Voters in Kenmore and Bothell choose new council representatives

Rod Dembowski got voter approval on Tuesday night after being selected by the King County Council earlier this year for District 1. - Reporter file photo
Rod Dembowski got voter approval on Tuesday night after being selected by the King County Council earlier this year for District 1.
— image credit: Reporter file photo

Following some hotly contested and packed primaries, the final two candidates in each Northshore race campaigned and gave their views on issues that impact voters.

But residents got to have their voices heard on Tuesday, as they cast votes for city council candidates in Bothell and Kenmore, a King County Council representative and two statewide initiatives.
Rod Dembowski got approval from voters to continue on as the King Council representative in District 1. Dembowski is defeating Naomi Wilson with 74.17-25.39 percent.
Dembowski, who has 19,790 votes, was appointed to the seat in February by the council following Bob Ferguson’s election as Washington State Attorney General. The District 1 seat represents Bothell, Kenmore, Lake Forest Park and Shoreline, along with areas in Woodinville, Kirkland and northeast Seattle on the council. The district has a combined population of 214,883.
Dembowski is a former Foster Pepper PLLC lawyer and also served as a policy analyst for the King County executive prior to beating out 17 other candidates for the council position earlier this year.
Kenmore City Council
Kenmore City Council incumbent Allan Van Ness is leading challenger Ken Smith for position 6. Van Ness has 57.17 percent with 1,420 votes, while Smith has 1,056 votes. Smith has challenged Van Ness on economic issues within the city. Van Ness was first elected to the seat in 2005.
Nigel Herbig is beating Patrick O’Brien in early returns 62.35-36.46 percent for Kenmore City Council Position 4. Herbig has collected 1,563 votes for the seat currently held by Deputy Mayor Bob Hensel, who decided not to run for re-election. O’Brien has garnered 914 votes.
Hensel has served on the Kenmore City Council for nearly a decade. He has had a big part in shaping the course of the city that was incorporated in 1998. Herbig is currently working as 46th District State Rep. Jessyn Farrell's legislative assistant in Olympia.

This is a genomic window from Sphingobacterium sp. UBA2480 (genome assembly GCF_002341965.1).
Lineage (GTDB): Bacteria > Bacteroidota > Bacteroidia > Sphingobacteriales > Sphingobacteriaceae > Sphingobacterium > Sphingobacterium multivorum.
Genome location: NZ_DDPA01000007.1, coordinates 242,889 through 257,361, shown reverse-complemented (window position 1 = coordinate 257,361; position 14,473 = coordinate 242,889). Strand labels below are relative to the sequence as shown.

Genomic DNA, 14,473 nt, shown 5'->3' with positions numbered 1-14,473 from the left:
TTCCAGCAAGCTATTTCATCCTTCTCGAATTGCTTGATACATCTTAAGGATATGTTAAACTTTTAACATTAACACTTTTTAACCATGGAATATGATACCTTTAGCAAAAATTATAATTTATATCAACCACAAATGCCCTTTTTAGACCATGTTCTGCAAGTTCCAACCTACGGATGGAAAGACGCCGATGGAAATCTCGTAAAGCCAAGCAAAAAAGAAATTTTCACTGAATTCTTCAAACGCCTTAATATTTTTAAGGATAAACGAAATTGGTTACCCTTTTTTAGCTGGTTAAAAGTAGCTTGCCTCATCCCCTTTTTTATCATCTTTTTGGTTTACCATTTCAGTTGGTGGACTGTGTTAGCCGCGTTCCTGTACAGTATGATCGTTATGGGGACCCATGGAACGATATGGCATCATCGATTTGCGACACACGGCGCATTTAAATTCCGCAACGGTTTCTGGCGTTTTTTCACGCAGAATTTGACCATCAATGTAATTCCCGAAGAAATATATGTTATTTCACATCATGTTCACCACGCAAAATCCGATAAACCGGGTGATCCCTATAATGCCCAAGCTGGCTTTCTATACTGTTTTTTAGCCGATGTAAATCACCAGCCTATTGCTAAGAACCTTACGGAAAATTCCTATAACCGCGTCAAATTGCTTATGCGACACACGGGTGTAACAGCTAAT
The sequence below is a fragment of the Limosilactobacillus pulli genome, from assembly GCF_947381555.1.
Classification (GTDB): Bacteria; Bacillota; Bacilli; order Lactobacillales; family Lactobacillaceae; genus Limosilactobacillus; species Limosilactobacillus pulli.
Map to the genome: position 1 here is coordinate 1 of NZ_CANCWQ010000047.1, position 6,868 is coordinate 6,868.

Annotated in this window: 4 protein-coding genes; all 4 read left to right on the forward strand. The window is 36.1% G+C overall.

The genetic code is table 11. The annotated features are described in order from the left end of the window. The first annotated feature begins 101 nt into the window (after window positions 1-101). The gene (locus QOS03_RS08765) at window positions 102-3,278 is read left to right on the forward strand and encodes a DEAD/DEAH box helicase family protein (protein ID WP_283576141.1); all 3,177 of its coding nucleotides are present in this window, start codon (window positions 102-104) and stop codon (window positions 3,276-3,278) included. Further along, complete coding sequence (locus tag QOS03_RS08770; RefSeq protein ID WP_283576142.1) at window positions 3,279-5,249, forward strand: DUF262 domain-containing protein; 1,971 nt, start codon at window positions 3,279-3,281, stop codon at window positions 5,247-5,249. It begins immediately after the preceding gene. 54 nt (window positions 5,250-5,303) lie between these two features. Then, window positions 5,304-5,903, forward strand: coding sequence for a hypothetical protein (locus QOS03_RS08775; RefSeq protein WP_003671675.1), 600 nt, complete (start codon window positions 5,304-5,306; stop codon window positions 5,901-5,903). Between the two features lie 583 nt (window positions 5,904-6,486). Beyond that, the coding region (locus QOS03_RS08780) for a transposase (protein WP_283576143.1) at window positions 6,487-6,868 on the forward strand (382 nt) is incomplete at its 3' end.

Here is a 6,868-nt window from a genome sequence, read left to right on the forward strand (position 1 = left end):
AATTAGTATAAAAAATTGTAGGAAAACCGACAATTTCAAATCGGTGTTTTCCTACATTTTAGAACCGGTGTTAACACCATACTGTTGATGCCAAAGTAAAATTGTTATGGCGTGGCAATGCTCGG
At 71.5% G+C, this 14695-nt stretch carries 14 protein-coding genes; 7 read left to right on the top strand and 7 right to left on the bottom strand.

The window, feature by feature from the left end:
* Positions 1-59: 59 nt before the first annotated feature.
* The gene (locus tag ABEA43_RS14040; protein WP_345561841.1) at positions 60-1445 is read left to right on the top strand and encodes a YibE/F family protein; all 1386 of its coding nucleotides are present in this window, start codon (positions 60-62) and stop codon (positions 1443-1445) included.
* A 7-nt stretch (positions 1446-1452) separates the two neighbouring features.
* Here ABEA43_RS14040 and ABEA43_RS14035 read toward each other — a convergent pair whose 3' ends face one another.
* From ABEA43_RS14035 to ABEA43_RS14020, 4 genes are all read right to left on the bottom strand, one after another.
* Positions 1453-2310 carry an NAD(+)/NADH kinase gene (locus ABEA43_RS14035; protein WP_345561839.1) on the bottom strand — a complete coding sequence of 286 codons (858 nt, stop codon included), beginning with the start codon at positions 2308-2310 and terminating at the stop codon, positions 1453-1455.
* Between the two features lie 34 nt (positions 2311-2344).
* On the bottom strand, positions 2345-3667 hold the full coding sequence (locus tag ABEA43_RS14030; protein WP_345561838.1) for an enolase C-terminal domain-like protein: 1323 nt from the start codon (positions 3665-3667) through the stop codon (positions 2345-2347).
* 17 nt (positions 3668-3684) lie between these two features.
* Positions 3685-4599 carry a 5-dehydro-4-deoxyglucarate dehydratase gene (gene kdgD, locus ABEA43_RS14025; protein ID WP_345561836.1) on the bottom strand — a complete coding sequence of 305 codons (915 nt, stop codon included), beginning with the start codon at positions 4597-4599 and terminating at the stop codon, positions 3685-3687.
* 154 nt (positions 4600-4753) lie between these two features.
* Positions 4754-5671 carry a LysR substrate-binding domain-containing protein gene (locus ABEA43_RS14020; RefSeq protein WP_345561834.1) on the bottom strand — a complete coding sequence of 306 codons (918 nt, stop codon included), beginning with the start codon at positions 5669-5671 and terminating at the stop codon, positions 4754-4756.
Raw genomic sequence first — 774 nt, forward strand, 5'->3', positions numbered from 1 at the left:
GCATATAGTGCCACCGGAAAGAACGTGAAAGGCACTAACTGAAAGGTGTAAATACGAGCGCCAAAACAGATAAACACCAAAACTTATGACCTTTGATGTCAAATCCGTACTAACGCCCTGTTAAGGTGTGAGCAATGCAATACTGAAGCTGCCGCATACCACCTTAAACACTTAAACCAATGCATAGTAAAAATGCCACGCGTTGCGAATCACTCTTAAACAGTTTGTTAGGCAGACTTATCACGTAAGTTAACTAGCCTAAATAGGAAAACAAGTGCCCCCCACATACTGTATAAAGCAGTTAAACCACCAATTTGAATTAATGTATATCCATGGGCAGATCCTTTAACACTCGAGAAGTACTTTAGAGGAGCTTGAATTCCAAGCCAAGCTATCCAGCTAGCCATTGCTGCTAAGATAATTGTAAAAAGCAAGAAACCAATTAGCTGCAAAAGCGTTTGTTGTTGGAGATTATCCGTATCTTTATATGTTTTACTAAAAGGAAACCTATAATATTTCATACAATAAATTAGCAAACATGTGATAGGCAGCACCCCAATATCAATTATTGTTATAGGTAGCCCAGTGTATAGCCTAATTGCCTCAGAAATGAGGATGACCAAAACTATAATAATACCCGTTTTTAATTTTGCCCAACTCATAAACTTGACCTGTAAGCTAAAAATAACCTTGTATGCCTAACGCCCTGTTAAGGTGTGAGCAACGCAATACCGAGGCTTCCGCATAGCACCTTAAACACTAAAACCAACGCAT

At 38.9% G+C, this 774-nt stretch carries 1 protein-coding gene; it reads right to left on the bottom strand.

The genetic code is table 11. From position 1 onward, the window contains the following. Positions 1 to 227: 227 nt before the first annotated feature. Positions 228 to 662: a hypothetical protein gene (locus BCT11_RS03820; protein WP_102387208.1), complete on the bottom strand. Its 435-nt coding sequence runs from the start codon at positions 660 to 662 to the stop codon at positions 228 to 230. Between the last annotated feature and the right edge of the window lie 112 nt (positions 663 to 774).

Kenmore City Council incumbent Laurie Sperry looks to holding onto her position 2 seat with 1,616votes, or 64.93 percent. Challenger Bob Black, who had name recognition from two previous runs for city council, has 865 votes, or 34.75 percent.
Sperry won the seat in 2005.
Bothell City Council
Bothell City Council Position 5 is going to former city council member Tris Samberg. Bothell Planning Commission member Steve Booth has just 47 percent to Samberg's 53 percent. Booth has 1,931 votes while Samberg has 2,116 votes. The primary for position 5 was also very close, as Booth and Samberg were only separated by 5 percent with a third challenger in the race. Nadia Mustafa picked up 10 percent of the vote during the primary and eventually endorsed Booth.The winner of this race will take over for Patrick Ewing, who decided not to run for re-election after two terms in office.
One race that exploded with controversy during the final month of campaigning was for EvergreenHealth board of commissioners Position 2. Kinnon Williams, who received more than $55,000 in donations from from the board chair Al DeYoung's family during the campaign, is trailing incumbent Rebecca Hirt 67.63-32.13 percent.
The donation set off complaints from local elected officials that the board chair was trying to "buy" the election. A complaint was even filed with the Washington State Public Disclosure Commission.
Northshore School Board
In the race for District Director No. 1 on the Northshore School Board, Kimberly D'Angelo garnered 70.48 percent of the vote against incumbent Julia Lacey, who had dropped out of the race following the primary.
Initiative 522, creating a new labeling system for genetically modified food, is not passing with just 43 percent in favor.
Initiative 517, a Tim Eyman-backed measure expanding the rights of signature gatherers for initiatives, looks to be going down to defeat 61-39 percent.
The Reporter will update the results tomorrow when the King County Elections department releases new vote totals.


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